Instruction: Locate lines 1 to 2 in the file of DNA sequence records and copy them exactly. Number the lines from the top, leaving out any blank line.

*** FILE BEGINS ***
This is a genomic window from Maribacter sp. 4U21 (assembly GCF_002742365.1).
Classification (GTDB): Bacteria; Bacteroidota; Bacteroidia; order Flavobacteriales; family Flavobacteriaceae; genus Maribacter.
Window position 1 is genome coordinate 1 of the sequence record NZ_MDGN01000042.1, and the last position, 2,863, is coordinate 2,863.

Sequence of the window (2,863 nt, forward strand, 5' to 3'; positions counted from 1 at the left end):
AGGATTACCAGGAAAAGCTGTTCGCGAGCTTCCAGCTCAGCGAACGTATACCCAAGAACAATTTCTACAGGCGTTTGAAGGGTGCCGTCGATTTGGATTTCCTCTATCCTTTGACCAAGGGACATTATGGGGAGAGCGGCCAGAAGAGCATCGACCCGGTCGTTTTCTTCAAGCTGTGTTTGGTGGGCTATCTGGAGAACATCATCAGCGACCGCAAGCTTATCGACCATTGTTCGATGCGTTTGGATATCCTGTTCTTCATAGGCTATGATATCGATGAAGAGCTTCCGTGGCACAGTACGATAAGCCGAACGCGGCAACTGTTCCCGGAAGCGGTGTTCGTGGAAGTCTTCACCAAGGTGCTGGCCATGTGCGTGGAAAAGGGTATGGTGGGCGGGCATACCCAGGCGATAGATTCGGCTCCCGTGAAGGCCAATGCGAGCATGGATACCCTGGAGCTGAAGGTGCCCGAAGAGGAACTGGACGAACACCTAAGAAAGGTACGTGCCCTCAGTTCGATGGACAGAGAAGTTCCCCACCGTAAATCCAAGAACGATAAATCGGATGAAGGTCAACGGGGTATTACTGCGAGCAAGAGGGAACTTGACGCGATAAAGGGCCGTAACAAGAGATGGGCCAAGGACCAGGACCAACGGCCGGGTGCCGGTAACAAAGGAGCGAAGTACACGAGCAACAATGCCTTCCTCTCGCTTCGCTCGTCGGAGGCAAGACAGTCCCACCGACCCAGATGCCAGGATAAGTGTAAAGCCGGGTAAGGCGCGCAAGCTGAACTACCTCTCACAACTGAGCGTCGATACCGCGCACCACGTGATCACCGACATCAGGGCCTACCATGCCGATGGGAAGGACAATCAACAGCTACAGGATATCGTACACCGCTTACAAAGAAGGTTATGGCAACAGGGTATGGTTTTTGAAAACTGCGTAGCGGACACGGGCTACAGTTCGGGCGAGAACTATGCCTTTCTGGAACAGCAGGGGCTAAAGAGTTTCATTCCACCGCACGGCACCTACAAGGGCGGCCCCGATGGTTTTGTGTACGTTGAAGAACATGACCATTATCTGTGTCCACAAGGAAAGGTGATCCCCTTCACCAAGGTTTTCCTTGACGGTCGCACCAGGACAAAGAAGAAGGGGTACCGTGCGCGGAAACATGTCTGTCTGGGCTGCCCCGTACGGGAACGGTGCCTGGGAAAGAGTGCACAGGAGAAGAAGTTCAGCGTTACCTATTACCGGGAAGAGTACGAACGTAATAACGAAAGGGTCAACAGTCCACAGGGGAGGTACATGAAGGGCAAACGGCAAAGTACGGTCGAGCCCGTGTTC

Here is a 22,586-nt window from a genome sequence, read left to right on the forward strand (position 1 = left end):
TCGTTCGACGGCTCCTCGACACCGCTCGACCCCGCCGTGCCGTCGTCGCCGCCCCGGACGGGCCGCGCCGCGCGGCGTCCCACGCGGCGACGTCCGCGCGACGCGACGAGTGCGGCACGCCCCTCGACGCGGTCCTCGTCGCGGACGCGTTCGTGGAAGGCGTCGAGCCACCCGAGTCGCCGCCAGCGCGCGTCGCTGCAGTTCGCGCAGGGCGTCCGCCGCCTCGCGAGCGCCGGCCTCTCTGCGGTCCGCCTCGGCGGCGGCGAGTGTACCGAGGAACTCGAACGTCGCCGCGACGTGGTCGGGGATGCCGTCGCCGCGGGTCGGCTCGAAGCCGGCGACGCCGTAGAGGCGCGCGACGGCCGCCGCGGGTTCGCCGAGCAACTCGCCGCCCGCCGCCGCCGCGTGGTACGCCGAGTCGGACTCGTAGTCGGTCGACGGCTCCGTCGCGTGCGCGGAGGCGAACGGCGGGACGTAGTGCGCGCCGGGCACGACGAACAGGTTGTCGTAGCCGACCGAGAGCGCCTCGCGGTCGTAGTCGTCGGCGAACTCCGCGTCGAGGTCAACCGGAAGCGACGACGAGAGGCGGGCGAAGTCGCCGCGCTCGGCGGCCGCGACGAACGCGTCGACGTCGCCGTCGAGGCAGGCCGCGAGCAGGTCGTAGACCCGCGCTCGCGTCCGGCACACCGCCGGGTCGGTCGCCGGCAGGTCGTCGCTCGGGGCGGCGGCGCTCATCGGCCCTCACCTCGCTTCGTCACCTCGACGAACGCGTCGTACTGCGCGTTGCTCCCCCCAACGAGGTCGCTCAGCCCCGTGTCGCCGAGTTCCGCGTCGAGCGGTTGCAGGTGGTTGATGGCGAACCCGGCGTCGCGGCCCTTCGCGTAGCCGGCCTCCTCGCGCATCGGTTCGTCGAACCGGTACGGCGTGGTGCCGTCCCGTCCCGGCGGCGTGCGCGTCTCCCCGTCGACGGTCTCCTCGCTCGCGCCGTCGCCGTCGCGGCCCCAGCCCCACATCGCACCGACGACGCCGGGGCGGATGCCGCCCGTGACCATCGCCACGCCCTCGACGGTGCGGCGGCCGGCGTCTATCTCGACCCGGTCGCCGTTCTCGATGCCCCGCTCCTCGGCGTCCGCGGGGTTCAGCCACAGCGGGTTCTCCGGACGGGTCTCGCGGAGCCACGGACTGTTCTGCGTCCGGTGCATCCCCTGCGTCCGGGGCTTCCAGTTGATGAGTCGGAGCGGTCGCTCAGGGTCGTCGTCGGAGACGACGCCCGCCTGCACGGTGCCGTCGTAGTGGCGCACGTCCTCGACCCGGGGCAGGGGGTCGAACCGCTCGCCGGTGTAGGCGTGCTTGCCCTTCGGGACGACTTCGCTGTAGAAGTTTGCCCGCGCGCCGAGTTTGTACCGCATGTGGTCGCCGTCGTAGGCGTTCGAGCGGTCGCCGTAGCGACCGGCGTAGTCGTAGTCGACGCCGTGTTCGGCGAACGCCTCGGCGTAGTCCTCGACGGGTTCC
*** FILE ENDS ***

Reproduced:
This is a genomic window from Maribacter sp. 4U21 (assembly GCF_002742365.1).
Classification (GTDB): Bacteria; Bacteroidota; Bacteroidia; order Flavobacteriales; family Flavobacteriaceae; genus Maribacter.